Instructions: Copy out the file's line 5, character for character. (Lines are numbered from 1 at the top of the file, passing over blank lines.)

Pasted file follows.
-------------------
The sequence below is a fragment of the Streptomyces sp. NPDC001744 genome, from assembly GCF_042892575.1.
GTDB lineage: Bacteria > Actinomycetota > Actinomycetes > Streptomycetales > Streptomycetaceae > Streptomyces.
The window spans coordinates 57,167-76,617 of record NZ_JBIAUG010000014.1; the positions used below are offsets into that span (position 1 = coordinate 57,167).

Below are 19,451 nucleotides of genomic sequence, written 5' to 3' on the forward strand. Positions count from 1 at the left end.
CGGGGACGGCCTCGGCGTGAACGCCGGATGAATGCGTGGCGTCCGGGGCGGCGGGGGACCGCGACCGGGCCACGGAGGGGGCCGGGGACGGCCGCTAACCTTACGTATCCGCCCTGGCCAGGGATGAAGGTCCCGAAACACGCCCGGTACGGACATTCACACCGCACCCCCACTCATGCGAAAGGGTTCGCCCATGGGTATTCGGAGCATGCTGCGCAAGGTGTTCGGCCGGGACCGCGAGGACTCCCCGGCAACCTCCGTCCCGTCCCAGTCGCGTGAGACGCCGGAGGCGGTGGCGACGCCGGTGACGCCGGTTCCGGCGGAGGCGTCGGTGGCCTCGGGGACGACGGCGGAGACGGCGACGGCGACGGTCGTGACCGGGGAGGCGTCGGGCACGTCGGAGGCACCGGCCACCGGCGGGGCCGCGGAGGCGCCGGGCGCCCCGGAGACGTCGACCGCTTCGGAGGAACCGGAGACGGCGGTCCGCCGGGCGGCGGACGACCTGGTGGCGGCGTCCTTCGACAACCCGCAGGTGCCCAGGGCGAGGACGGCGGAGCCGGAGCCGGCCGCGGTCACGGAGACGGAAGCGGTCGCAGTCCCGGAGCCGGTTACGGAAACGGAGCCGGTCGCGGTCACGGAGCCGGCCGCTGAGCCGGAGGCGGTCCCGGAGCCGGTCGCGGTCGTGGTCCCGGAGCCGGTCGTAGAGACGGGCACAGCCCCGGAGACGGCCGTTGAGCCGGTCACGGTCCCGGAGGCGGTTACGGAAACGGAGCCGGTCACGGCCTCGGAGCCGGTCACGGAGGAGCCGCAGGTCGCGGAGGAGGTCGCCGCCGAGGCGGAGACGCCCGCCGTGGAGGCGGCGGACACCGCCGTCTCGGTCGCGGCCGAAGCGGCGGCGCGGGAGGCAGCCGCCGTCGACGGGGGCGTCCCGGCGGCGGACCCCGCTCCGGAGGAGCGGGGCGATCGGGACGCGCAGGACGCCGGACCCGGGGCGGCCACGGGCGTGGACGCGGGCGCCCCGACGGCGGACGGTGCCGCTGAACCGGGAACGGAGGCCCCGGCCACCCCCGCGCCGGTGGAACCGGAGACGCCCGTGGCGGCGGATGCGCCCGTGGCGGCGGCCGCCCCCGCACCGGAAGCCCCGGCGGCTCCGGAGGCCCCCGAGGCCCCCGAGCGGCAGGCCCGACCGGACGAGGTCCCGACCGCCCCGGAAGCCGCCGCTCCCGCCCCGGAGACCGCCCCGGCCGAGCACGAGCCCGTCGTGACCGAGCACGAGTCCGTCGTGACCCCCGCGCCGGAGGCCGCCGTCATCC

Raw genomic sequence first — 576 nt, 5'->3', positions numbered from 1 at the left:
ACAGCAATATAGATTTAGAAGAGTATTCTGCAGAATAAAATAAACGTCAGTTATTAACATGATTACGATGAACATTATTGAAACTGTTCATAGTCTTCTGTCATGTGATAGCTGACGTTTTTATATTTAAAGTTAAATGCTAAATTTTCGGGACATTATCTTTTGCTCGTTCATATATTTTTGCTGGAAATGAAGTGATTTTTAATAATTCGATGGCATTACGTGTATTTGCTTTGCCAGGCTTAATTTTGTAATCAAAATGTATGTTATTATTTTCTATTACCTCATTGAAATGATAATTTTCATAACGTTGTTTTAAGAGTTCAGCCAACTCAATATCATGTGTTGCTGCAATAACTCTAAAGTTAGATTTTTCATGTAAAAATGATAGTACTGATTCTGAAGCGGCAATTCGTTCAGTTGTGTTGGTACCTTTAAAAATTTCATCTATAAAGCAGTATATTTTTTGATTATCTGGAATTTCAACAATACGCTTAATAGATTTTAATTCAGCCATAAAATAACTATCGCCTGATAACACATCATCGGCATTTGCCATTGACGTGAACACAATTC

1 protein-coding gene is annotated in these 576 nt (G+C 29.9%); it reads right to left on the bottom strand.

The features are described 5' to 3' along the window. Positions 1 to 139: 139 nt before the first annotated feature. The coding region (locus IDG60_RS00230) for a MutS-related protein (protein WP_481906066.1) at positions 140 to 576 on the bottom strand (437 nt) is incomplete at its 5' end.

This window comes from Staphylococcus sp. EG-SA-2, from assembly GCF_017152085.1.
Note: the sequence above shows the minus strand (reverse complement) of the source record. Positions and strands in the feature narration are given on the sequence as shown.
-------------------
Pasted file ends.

CGGGGACGGCCTCGGCGTGAACGCCGGATGAATGCGTGGCGTCCGGGGCGGCGGGGGACCGCGACCGGGCCACGGAGGGGGCCGGGGACGGCCGCTAACCTTACGTATCCGCCCTGGCCAGGGATGAAGGTCCCGAAACACGCCCGGTACGGACATTCACACCGCACCCCCACTCATGCGAAAGGGTTCGCCCATGGGTATTCGGAGCATGCTGCGCAAGGTGTTCGGCCGGGACCGCGAGGACTCCCCGGCAACCTCCGTCCCGTCCCAGTCGCGTGAGACGCCGGAGGCGGTGGCGACGCCGGTGACGCCGGTTCCGGCGGAGGCGTCGGTGGCCTCGGGGACGACGGCGGAGACGGCGACGGCGACGGTCGTGACCGGGGAGGCGTCGGGCACGTCGGAGGCACCGGCCACCGGCGGGGCCGCGGAGGCGCCGGGCGCCCCGGAGACGTCGACCGCTTCGGAGGAACCGGAGACGGCGGTCCGCCGGGCGGCGGACGACCTGGTGGCGGCGTCCTTCGACAACCCGCAGGTGCCCAGGGCGAGGACGGCGGAGCCGGAGCCGGCCGCGGTCACGGAGACGGAAGCGGTCGCAGTCCCGGAGCCGGTTACGGAAACGGAGCCGGTCGCGGTCACGGAGCCGGCCGCTGAGCCGGAGGCGGTCCCGGAGCCGGTCGCGGTCGTGGTCCCGGAGCCGGTCGTAGAGACGGGCACAGCCCCGGAGACGGCCGTTGAGCCGGTCACGGTCCCGGAGGCGGTTACGGAAACGGAGCCGGTCACGGCCTCGGAGCCGGTCACGGAGGAGCCGCAGGTCGCGGAGGAGGTCGCCGCCGAGGCGGAGACGCCCGCCGTGGAGGCGGCGGACACCGCCGTCTCGGTCGCGGCCGAAGCGGCGGCGCGGGAGGCAGCCGCCGTCGACGGGGGCGTCCCGGCGGCGGACCCCGCTCCGGAGGAGCGGGGCGATCGGGACGCGCAGGACGCCGGACCCGGGGCGGCCACGGGCGTGGACGCGGGCGCCCCGACGGCGGACGGTGCCGCTGAACCGGGAACGGAGGCCCCGGCCACCCCCGCGCCGGTGGAACCGGAGACGCCCGTGGCGGCGGATGCGCCCGTGGCGGCGGCCGCCCCCGCACCGGAAGCCCCGGCGGCTCCGGAGGCCCCCGAGGCCCCCGAGCGGCAGGCCCGACCGGACGAGGTCCCGACCGCCCCGGAAGCCGCCGCTCCCGCCCCGGAGACCGCCCCGGCCGAGCACGAGCCCGTCGTGACCGAGCACGAGTCCGTCGTGACCCCCGCGCCGGAGGCCGCCGTCATCC